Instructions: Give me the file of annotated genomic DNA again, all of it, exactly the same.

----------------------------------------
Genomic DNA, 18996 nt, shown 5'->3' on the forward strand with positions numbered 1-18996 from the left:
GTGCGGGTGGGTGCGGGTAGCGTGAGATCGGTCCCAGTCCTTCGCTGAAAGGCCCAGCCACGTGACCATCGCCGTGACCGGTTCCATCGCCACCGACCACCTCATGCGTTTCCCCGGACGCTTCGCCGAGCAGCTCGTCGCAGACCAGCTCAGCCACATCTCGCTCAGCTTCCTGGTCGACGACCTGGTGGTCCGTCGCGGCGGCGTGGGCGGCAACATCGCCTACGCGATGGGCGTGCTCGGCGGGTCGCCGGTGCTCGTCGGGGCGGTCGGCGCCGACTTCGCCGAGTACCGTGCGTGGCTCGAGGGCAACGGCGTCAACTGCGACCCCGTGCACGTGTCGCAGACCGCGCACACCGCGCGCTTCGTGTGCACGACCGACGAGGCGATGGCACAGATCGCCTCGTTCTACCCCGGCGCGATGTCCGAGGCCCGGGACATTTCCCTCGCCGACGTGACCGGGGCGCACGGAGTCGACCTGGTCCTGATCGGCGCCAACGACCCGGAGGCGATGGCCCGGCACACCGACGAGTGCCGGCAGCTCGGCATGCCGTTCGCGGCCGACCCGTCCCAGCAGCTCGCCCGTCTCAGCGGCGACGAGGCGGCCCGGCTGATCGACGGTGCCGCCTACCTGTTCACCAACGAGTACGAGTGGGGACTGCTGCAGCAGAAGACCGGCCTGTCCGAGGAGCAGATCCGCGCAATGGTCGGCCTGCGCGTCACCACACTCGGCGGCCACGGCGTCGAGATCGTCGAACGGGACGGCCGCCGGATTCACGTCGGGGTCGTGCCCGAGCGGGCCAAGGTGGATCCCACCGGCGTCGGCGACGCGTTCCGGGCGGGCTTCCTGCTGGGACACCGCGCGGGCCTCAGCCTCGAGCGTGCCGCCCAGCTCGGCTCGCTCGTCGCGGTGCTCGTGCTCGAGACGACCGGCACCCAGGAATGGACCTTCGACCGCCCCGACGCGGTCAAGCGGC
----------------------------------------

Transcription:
Genomic DNA, 18996 nt, shown 5'->3' on the forward strand with positions numbered 1-18996 from the left:
GTGCGGGTGGGTGCGGGTAGCGTGAGATCGGTCCCAGTCCTTCGCTGAAAGGCCCAGCCACGTGACCATCGCCGTGACCGGTTCCATCGCCACCGACCACCTCATGCGTTTCCCCGGACGCTTCGCCGAGCAGCTCGTCGCAGACCAGCTCAGCCACATCTCGCTCAGCTTCCTGGTCGACGACCTGGTGGTCCGTCGCGGCGGCGTGGGCGGCAACATCGCCTACGCGATGGGCGTGCTCGGCGGGTCGCCGGTGCTCGTCGGGGCGGTCGGCGCCGACTTCGCCGAGTACCGTGCGTGGCTCGAGGGCAACGGCGTCAACTGCGACCCCGTGCACGTGTCGCAGACCGCGCACACCGCGCGCTTCGTGTGCACGACCGACGAGGCGATGGCACAGATCGCCTCGTTCTACCCCGGCGCGATGTCCGAGGCCCGGGACATTTCCCTCGCCGACGTGACCGGGGCGCACGGAGTCGACCTGGTCCTGATCGGCGCCAACGACCCGGAGGCGATGGCCCGGCACACCGACGAGTGCCGGCAGCTCGGCATGCCGTTCGCGGCCGACCCGTCCCAGCAGCTCGCCCGTCTCAGCGGCGACGAGGCGGCCCGGCTGATCGACGGTGCCGCCTACCTGTTCACCAACGAGTACGAGTGGGGACTGCTGCAGCAGAAGACCGGCCTGTCCGAGGAGCAGATCCGCGCAATGGTCGGCCTGCGCGTCACCACACTCGGCGGCCACGGCGTCGAGATCGTCGAACGGGACGGCCGCCGGATTCACGTCGGGGTCGTGCCCGAGCGGGCCAAGGTGGATCCCACCGGCGTCGGCGACGCGTTCCGGGCGGGCTTCCTGCTGGGACACCGCGCGGGCCTCAGCCTCGAGCGTGCCGCCCAGCTCGGCTCGCTCGTCGCGGTGCTCGTGCTCGAGACGACCGGCACCCAGGAATGGACCTTCGACCGCCCCGACGCGGTCAAGCGGC